UK, France seek ways to curb oil price volatility, end tax havens

July 6, 2009

  By Estelle Shirbon 
  EVIAN, France, July 6 (Reuters) – France and Britain called for action to curtail oil price volatility on Monday as part of a move towards tougher global governance to prevent a return to economic problems that existed before the financial crisis.   Speaking at a Franco-British summit ahead of a meeting of G8 leaders in Italy this week, British Prime Minister Gordon Brown also said that tax havens should accelerate their reforms towards greater transparency for the good of the world economy.
   “The world should be in no doubt that the writing is on the wall for tax havens wherever they may be,” Brown said at a joint news conference with French President Nicolas Sarkozy.
   “We are calling today for a March 2010 deadline for the introduction of sanctions against tax havens, sanctions that could include revising investment policies,” Brown said.
   Sarkozy said France and Britain would publish a joint position on the issue of oil price volatility in coming days.
   “We must, with the fossil fuel producing countries, try and stabilise the oil price in a reasonable range, neither too high nor too low,” Sarkozy said.
   “The world will not recover from these yo-yo effects that take us from one excess to another. There too, states must try to take a leading role and reintroduce some transparency and regulation,” he said. 

   Brown said that producer and consumer countries should together study the oil market mechanisms that caused price swings and determine whether there was any “undue speculation.” If there was, countries should be prepared to take action.
   “We will have to have discussions with the Saudis and with OPEC. We will have to have discussions with our other partners within the G8 and the G20 … to understand what the demand will be in the future, what the supply will be,” he said.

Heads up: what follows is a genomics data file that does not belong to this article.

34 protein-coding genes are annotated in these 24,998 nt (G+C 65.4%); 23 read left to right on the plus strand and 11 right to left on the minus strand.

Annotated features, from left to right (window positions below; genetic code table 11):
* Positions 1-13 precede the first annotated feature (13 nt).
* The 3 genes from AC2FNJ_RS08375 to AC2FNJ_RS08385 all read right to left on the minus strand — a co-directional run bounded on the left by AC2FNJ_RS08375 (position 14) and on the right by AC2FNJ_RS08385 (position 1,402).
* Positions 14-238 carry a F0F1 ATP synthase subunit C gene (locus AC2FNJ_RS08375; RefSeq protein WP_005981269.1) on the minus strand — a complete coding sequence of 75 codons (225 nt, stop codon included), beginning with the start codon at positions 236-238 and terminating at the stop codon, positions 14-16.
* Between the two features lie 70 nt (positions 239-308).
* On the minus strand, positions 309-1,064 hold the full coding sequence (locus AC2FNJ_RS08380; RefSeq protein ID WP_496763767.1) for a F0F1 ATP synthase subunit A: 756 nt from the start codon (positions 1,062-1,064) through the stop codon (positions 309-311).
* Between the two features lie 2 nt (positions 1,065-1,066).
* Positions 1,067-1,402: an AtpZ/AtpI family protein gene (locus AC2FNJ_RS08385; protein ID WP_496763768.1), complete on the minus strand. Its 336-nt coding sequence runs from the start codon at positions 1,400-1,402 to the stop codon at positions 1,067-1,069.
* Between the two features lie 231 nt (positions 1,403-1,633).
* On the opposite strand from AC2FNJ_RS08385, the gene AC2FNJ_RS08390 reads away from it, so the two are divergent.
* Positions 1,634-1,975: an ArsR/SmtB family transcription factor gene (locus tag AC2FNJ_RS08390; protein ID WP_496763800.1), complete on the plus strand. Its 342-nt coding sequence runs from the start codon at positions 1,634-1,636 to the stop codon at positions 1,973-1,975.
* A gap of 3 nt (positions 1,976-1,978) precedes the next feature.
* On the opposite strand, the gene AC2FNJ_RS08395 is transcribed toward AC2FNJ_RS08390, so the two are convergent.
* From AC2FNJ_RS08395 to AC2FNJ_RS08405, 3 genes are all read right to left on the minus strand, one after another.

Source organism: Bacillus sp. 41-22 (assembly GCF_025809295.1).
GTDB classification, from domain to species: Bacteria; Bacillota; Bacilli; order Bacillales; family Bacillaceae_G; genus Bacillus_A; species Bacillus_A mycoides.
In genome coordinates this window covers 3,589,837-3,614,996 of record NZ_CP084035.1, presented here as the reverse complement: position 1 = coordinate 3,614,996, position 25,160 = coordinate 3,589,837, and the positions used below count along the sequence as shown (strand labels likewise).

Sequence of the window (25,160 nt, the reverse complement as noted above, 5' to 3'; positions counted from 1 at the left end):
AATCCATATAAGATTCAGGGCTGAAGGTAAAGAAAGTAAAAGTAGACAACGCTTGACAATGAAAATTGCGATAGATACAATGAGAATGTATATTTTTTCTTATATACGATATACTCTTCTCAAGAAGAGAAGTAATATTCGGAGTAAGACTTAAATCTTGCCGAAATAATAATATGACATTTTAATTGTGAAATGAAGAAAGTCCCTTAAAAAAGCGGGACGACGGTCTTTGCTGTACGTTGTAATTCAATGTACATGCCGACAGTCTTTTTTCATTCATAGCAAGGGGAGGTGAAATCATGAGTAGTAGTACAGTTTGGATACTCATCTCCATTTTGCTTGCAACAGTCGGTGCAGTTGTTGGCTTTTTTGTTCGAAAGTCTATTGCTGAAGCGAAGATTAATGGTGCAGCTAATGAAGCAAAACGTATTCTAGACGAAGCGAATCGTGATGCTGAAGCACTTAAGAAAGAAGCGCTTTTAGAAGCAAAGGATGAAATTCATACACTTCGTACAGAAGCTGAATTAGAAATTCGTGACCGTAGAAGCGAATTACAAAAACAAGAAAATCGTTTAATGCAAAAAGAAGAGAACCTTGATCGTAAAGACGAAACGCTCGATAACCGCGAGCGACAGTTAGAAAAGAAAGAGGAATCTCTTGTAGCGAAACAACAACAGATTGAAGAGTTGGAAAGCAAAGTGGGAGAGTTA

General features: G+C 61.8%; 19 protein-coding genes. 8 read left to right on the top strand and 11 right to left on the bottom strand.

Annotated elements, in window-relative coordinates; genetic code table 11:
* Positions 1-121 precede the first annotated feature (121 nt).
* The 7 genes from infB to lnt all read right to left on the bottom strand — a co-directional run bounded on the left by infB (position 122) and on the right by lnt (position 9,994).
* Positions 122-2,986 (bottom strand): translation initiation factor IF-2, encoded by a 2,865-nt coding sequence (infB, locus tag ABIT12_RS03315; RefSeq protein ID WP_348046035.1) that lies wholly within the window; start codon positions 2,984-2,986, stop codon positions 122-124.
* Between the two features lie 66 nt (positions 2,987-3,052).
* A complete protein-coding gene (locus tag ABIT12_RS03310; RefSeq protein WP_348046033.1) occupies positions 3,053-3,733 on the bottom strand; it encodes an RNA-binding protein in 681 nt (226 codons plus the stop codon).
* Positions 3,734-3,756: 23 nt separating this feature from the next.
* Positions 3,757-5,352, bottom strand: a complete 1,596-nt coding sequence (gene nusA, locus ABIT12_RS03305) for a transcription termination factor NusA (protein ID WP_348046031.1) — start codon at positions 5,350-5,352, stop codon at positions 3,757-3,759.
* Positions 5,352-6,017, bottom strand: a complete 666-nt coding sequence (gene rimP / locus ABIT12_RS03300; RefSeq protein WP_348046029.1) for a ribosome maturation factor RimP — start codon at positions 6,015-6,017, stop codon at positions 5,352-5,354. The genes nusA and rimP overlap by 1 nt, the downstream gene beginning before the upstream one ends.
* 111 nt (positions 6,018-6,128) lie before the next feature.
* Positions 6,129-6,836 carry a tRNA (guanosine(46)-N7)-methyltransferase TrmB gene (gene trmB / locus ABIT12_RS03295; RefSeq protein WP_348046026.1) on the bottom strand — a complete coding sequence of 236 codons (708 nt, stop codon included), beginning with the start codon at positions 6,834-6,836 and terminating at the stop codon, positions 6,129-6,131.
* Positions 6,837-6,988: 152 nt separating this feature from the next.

The two leaders called for concrete decisions on regulation at the next meeting of G20 leaders in Pittsburgh in September, and more efforts in Europe to ensure a strong economic recovery.
   Brown urged the G8 and G20 meetings ahead to “take seriously some of the warning signals that exist in the world economy”.
   “We have to increase bank lending and both of us are worried that banks have yet to respond in full to the situation that we have where industries and sectors are calling for help for the banks,” Brown said.
   European Central Bank President Jean-Claude Trichet has warned that rising deficits due to spending on stimulus plans to boost the economy risked undermining confidence.
   But Sarkozy, who has announced a plan to boost investment spending, said the best remedy for debt and deficits was strong growth and he would push some countries to do more.
   “We cannot allow ourselves several years of dull growth. I also share Gordon’s Brown’s analysis that we need an even stronger economic strategy in Europe, with more coordination. 
   “Of course we have to fight against debt, of course we have to fight against the deficit, but we will fight against debt and deficit by bringing back growth and by operational savings.
   “If there is no return to growth, there will be no return to balance. So both of us have to fight to push the countries that can to do more,” Sarkozy said.
   He also warned against a return to the “crazy” pay practices that were current in banks before the financial crisis.
   “These crazy remuneration levels — the more you speculated, the more you were paid…we won’t accept it,” he said. (Additional reporting by James Mackenzie, Anna Willard and Crispian Balmer; editing by James Jukwey/Toby Chopra)

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